Flora and Fauna
The Honeybee Nest at Deerfield Island Park


Deerfield Island Park is home to a large honeybee nest located in the hollow of a tree along the Pineland Trail. It is not a hive. (a hive is a man-made structure to house a honeybee nest). Honeybees are a native species and accomplish 80% of the pollination of fruits and seed crops in the U.S. A nest is made of multiple parallel honeycombs and can be home to 50,000 bees in an average healthy nest. The honeycombs are a series of hexagonal cells made of beeswax by worker bees. They hold food storage, house the worker bees, drones and the queen bee. Our nest is fairly high in the tree and the bees are not very aggressive.
There are 3 types of bees in the nest:
  Queen: One queen runs the whole hive. Her job is to lay the eggs that will spawn the hive’s next generation of bees. The queen also produces chemicals that guide the behavior of the other bees.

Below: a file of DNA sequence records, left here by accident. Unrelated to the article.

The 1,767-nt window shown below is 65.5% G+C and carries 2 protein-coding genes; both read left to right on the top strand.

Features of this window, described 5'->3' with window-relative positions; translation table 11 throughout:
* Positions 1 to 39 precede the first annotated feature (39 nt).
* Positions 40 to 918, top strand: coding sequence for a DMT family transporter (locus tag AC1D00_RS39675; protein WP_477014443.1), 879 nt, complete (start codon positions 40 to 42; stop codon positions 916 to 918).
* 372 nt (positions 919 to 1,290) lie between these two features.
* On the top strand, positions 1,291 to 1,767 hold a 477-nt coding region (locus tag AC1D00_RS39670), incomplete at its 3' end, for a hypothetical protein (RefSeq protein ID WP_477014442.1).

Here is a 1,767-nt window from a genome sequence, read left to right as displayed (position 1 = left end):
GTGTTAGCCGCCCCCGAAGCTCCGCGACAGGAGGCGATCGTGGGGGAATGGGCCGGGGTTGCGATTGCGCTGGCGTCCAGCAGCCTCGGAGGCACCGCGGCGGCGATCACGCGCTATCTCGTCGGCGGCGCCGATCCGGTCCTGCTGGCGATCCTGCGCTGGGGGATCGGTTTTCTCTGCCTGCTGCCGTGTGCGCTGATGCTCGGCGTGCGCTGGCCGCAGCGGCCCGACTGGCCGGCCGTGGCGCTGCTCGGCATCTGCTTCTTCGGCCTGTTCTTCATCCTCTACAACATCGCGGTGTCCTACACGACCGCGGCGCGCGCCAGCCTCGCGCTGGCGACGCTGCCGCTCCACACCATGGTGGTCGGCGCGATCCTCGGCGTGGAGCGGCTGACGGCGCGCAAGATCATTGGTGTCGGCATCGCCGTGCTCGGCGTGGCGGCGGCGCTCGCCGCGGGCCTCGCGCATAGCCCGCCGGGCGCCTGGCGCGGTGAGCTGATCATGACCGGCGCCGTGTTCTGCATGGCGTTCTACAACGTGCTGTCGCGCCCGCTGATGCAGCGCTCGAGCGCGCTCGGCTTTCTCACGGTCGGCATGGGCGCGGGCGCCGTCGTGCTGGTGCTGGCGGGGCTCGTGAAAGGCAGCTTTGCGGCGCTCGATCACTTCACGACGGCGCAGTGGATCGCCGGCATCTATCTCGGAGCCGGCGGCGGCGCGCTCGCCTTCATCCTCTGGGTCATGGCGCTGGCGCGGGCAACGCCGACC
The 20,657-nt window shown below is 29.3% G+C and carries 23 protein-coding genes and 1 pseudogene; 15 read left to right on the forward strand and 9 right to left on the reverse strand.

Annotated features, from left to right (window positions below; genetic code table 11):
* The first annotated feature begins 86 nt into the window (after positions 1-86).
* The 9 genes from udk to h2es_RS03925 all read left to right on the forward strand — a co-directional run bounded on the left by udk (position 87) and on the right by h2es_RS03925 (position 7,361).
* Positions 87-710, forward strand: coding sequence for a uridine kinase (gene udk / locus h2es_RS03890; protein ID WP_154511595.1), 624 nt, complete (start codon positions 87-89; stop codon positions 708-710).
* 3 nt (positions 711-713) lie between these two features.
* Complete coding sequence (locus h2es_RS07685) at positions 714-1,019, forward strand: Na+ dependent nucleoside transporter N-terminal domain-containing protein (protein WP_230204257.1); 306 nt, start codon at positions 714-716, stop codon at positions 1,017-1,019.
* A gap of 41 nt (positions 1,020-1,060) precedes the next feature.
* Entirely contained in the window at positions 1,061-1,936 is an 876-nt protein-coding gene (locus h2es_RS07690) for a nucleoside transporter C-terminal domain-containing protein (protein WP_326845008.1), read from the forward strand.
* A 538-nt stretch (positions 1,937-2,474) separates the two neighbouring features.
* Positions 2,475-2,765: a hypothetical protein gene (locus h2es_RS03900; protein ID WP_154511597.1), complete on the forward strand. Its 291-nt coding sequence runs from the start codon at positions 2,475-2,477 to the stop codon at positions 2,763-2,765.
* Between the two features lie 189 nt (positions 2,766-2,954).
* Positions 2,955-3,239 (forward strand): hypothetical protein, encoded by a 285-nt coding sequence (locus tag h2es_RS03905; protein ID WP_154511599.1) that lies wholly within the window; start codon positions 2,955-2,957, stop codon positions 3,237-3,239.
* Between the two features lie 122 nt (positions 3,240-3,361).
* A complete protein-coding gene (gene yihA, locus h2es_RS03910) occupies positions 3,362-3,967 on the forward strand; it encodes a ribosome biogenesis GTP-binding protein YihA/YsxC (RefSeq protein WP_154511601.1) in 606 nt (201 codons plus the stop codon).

Workers: these are all female and their roles are to forage for food (pollen and nectar from flowers), build and protect the hive, clean and circulate air by beating their wings. Workers are the only bees most people ever see flying around outside the hive.
   Drones: These are the male bees, and their purpose is to mate with the new queen. Several hundred live in each hive during the spring and summer. But come winter, when the hive goes into survival mode, the drones are kicked out!
Sadly, over the past 15 years, colonies of bees have been disappearing, and the reason remains unknown. Referred to as ‘colony collapse disorder’, billions of Honey bees across the world are leaving their hives, never to return. In some regions, up to 90% of bees have disappeared!
UPDATE: 5/2019  The honeybee colony on our island has left the nest. All that remains are some honeycombs. We are sad to see them go and we hope we they have found some succeesful "new digs" .